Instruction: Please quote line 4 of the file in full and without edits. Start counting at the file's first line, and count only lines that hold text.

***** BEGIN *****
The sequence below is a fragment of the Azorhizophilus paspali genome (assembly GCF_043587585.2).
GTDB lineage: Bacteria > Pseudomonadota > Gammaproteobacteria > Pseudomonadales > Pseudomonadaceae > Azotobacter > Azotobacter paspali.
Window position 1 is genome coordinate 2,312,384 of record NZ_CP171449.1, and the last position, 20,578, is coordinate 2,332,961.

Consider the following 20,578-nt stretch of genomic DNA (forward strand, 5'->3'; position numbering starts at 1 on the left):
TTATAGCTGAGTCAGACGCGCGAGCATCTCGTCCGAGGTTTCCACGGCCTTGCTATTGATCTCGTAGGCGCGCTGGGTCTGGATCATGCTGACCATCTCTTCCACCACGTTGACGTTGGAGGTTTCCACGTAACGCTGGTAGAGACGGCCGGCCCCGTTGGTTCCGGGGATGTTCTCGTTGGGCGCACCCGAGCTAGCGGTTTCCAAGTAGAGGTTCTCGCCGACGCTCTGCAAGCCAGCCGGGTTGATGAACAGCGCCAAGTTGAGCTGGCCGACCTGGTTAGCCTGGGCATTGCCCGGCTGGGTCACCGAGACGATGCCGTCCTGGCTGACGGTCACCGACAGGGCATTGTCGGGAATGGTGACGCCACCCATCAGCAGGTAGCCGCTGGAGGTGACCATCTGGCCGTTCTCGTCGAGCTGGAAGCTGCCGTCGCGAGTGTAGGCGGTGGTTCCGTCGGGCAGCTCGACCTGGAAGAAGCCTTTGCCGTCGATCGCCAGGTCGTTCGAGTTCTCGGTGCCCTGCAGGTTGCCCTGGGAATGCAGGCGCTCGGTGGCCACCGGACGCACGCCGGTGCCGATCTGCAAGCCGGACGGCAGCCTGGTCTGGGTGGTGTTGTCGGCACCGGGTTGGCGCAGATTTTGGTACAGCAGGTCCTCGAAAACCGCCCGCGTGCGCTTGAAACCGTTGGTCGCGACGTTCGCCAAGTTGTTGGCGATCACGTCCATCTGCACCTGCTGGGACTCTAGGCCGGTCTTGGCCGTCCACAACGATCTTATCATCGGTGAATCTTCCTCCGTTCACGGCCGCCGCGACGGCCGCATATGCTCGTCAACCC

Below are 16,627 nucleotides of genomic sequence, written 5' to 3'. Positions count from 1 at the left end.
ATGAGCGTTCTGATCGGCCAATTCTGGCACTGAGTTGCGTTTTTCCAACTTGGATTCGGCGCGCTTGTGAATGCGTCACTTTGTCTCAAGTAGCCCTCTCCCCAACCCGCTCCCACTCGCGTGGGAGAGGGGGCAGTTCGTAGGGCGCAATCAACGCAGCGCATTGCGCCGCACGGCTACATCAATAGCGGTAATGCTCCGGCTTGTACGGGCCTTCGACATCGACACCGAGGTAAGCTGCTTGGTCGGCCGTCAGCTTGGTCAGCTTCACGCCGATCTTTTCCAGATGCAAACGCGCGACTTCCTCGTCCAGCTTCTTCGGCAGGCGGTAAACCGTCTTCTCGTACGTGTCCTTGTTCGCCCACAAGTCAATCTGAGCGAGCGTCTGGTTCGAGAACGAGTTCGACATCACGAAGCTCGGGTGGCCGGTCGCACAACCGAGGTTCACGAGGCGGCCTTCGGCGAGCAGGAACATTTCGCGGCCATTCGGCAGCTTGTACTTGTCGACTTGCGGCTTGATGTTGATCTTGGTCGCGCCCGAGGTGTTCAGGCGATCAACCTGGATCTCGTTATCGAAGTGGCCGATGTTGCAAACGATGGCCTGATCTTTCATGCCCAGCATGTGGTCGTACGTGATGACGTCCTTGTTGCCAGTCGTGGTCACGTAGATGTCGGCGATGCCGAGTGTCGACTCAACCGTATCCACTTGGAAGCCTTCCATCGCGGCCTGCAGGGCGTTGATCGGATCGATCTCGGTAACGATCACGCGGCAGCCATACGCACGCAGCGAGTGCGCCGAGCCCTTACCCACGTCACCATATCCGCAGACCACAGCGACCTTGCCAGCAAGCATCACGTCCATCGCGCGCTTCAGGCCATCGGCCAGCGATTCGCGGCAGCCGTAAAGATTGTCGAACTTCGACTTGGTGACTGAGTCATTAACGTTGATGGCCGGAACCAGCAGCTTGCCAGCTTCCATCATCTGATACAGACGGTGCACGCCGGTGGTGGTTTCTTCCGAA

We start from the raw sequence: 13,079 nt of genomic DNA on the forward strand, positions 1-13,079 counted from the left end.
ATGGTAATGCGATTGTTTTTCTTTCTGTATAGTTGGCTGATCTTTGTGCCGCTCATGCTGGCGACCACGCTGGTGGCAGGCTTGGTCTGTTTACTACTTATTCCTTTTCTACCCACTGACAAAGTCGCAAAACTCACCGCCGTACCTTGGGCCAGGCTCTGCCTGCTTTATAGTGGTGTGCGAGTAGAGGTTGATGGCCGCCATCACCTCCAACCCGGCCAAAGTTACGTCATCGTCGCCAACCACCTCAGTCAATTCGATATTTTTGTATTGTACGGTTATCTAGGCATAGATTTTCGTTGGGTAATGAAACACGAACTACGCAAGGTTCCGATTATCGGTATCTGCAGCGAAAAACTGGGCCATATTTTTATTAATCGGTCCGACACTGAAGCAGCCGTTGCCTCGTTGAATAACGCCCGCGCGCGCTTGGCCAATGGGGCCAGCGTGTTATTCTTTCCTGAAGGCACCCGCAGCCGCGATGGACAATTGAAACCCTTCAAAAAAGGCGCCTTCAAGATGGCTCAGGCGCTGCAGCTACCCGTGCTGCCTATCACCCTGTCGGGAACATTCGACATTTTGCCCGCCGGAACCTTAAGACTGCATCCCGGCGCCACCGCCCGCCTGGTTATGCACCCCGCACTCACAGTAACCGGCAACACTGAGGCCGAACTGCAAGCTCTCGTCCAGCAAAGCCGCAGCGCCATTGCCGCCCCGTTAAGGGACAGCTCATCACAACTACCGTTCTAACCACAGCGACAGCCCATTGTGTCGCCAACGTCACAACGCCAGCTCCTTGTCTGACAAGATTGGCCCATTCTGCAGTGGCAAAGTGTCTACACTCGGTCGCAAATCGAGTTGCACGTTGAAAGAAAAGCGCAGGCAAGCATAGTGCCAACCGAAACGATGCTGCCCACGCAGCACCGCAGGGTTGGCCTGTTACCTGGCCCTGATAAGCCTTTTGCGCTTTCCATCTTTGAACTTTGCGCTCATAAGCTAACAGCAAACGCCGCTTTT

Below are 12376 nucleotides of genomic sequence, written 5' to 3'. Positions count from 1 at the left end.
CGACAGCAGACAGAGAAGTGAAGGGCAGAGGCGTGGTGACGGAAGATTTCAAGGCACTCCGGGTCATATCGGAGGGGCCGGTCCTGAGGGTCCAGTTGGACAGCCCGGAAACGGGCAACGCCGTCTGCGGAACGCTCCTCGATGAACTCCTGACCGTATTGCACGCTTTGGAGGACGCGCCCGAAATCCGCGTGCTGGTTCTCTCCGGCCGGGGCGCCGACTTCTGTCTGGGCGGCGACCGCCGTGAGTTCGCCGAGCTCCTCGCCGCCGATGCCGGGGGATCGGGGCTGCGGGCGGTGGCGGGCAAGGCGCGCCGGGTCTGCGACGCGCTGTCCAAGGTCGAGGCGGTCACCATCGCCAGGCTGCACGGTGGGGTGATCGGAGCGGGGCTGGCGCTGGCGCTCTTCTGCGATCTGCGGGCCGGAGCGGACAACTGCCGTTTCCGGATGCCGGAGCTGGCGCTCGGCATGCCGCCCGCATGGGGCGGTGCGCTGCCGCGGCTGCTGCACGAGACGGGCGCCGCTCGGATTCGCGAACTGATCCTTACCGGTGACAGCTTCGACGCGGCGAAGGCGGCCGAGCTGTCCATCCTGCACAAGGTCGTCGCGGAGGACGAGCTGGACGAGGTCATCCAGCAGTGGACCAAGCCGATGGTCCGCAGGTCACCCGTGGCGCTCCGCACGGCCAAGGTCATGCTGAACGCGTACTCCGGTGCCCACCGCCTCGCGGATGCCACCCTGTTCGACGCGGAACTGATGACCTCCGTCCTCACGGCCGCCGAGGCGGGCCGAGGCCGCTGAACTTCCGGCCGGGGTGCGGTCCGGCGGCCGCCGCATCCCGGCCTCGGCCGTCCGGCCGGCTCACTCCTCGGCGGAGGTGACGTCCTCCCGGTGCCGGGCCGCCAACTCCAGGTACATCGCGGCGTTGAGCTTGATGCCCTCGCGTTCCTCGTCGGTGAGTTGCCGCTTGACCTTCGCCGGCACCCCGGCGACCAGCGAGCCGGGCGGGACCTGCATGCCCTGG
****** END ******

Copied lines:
Consider the following 20,578-nt stretch of genomic DNA (forward strand, 5'->3'; position numbering starts at 1 on the left):